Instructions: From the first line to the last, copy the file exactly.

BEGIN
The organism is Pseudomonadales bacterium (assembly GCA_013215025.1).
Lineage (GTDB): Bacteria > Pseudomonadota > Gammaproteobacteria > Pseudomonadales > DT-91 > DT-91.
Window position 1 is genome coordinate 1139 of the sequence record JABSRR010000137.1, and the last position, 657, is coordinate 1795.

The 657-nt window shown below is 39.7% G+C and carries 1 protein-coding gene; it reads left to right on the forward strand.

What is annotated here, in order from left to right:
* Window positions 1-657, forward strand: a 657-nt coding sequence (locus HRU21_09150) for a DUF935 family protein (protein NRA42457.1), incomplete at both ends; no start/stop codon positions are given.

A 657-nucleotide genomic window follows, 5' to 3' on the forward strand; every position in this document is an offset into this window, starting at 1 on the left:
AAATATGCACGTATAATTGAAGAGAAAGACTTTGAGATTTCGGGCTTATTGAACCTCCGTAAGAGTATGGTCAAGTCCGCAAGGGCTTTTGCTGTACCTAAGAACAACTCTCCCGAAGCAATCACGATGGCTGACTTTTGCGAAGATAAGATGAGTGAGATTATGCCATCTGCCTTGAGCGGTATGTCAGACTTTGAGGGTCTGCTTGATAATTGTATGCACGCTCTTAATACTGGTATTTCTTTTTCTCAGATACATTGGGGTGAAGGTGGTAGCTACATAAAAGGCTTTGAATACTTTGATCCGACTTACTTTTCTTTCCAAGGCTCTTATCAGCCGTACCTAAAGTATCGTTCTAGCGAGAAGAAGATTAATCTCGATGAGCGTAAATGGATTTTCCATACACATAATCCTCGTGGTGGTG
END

The organism is Pseudomonadales bacterium (assembly GCA_013215025.1).
Lineage (GTDB): Bacteria > Pseudomonadota > Gammaproteobacteria > Pseudomonadales > DT-91 > DT-91.
Window position 1 is genome coordinate 1139 of the sequence record JABSRR010000137.1, and the last position, 657, is coordinate 1795.

The 657-nt window shown below is 39.7% G+C and carries 1 protein-coding gene; it reads left to right on the forward strand.

What is annotated here, in order from left to right:
* Window positions 1-657, forward strand: a 657-nt coding sequence (locus HRU21_09150) for a DUF935 family protein (protein NRA42457.1), incomplete at both ends; no start/stop codon positions are given.

A 657-nucleotide genomic window follows, 5' to 3' on the forward strand; every position in this document is an offset into this window, starting at 1 on the left:
AAATATGCACGTATAATTGAAGAGAAAGACTTTGAGATTTCGGGCTTATTGAACCTCCGTAAGAGTATGGTCAAGTCCGCAAGGGCTTTTGCTGTACCTAAGAACAACTCTCCCGAAGCAATCACGATGGCTGACTTTTGCGAAGATAAGATGAGTGAGATTATGCCATCTGCCTTGAGCGGTATGTCAGACTTTGAGGGTCTGCTTGATAATTGTATGCACGCTCTTAATACTGGTATTTCTTTTTCTCAGATACATTGGGGTGAAGGTGGTAGCTACATAAAAGGCTTTGAATACTTTGATCCGACTTACTTTTCTTTCCAAGGCTCTTATCAGCCGTACCTAAAGTATCGTTCTAGCGAGAAGAAGATTAATCTCGATGAGCGTAAATGGATTTTCCATACACATAATCCTCGTGGTGGTG